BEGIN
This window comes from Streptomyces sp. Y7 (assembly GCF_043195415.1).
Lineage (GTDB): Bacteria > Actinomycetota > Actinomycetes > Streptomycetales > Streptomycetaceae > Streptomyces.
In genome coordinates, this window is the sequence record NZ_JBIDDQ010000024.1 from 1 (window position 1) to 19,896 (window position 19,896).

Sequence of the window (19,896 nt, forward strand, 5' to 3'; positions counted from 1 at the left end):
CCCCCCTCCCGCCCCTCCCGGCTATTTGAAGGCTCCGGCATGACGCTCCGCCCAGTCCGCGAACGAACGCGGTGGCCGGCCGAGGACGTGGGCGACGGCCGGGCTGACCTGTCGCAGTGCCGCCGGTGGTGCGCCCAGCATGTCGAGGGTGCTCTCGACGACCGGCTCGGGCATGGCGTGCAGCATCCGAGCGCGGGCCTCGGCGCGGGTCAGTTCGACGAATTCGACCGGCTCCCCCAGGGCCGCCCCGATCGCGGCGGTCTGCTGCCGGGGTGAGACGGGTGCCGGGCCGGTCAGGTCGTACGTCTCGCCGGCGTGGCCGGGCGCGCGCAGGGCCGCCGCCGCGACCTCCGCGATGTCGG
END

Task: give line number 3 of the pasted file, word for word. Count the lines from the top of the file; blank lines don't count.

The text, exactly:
In genome coordinates, this window is the sequence record NZ_JBIDDQ010000024.1 from 1 (window position 1) to 19,896 (window position 19,896).